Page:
IU School of Medicine demonstrates an ongoing commitment to developing positive mentor relationships for medical students to support their academic and career success.
What is MAP?
The Mentoring and Advising Program (MAP) of Indiana University School of Medicine was designed by students and faculty to assist learners during their undergraduate medical education journey. Through holistic support, undergraduate medical students have access to academic advising, career planning, self-assessment, counseling, mentoring and insights into the many career options in health care. IU School of Medicine ensures that every medical student can obtain academic counseling from individuals who have no role in making assessment or promotion decisions about them.
Why is mentoring and advising important?
Students with mentors perform better as students and in their careers. Studies show that those enrolled in mentor programs:
Are more satisfied with access to career mentoring, elective advice for scheduling and the residency application process
Value the ongoing contact with faculty members and experienced better research opportunities
Enjoy improved medical school performances, increased interest in research and aspirations for a better medical career
Feel more support at a personal level and rated their overall well-being as higher
What resources does the school provide MAP to ensure the program's success?
IU School of Medicine developed and empowers a leadership cabinet designed to support advisors and mentors as part of the Mentorship and Advising Program for MD students. Further, streamlined roles for advisors and mentors emphasize learner time and minimize administrative matters. Tools and resources are also available to support mentors and advisors in their work to guide medical students.
Who is in charge of MAP?
The IU School of Medicine Mentoring and Advising Program is led by Antwione Haywood, PhD, Assistant Dean of Medical Student Education; Abigail Klemsz, MD, PhD, Assistant Dean of Academic Advising; and Michael McKenna, MD, Assistant Dean of Career Mentoring.
LA is the acronym for Lead Advisor. Each of the IU School of Medicine’s campuses have Lead Advisors who are assigned to MD students upon entry into the school.
What can my LA help me with
Lead advisors assist students in navigating the medical school experience. They talk with students about academic progress and milestones for graduation, career exploration, personal health and wellness, and connection to the school. The LA is the student’s go-to resource, biggest fan, and support for all (s)he experiences in med school.
What is the LAs background
Most of the Lead Advisors at IU School of Medicine have a background in Student Affairs. They have worked in various positions within colleges and universities. Explore Lead Advisor bios to learn more about specific individuals.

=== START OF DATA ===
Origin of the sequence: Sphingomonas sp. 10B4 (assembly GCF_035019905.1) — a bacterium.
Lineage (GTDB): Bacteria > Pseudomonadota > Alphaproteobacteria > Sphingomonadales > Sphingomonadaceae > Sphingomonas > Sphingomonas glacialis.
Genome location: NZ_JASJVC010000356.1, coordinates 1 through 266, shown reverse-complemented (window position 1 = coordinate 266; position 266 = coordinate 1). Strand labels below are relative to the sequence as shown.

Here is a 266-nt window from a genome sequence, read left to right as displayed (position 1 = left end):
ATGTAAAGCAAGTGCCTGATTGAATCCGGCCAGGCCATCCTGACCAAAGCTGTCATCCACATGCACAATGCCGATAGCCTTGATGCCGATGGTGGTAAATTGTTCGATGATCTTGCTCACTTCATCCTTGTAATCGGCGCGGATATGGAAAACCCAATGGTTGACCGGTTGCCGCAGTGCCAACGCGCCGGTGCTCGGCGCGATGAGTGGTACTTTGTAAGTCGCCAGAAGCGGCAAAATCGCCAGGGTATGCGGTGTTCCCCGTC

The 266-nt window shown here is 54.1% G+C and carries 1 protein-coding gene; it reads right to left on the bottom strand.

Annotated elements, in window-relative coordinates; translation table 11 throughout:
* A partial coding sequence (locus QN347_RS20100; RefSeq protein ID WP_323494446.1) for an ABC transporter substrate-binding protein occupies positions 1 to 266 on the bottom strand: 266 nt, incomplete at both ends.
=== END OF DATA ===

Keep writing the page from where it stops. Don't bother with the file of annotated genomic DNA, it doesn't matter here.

What is the Advising Syllabus
Each year, each student receives a syllabus from his/ her Lead Advisor, and this syllabus outlines advising system roles and responsibilities and provides milestones for the student to reach over the course of the year.
What training does my LA receive
Lead Advisors at IU School of Medicine are trained regularly on the medical school experience with an official training site, yearly advisor training sessions, and monthly statewide meetings and trainings, and through other professional development opportunities.
What is the Mentoring and Advising Program Canvas course site
On the Mentoring and Advising Program Canvas course site, students can work on their personal RoadMAP, an e-portfolio to document individual experiences and successes on the road to residency. The site contains information about the four pillars of MAP: Academic Advising, Career Mentoring, Connection and Wellness.
About Learning Specialists
When should I see the Learning Specialist
Students can meet with the Learning Specialist any time to receive help with study skills, time management, test preparation planning and other needs related to academic performance.
What can the Learning Specialist help me with
Some students who choose to meet with the Learning Specialist want to hone their time management or study strategies. Many second-year students meet with the Learning Specialist to create a study plan for Step 1.
About Career Mentors
Who are the Career Mentors
Contacts in each IU School of Medicine academic department are available to help students better engage with the various medical specialties and explore career options with real-world insight. Access a list of career mentors by department and request a mentor for specialty areas that interest you.
How can a Career Mentor help me
Career mentors at IU School of Medicine help guide students to explore specialty and career options.
Where can I find more information about specialties
What is the Office of Medical ServiceLearning OMSL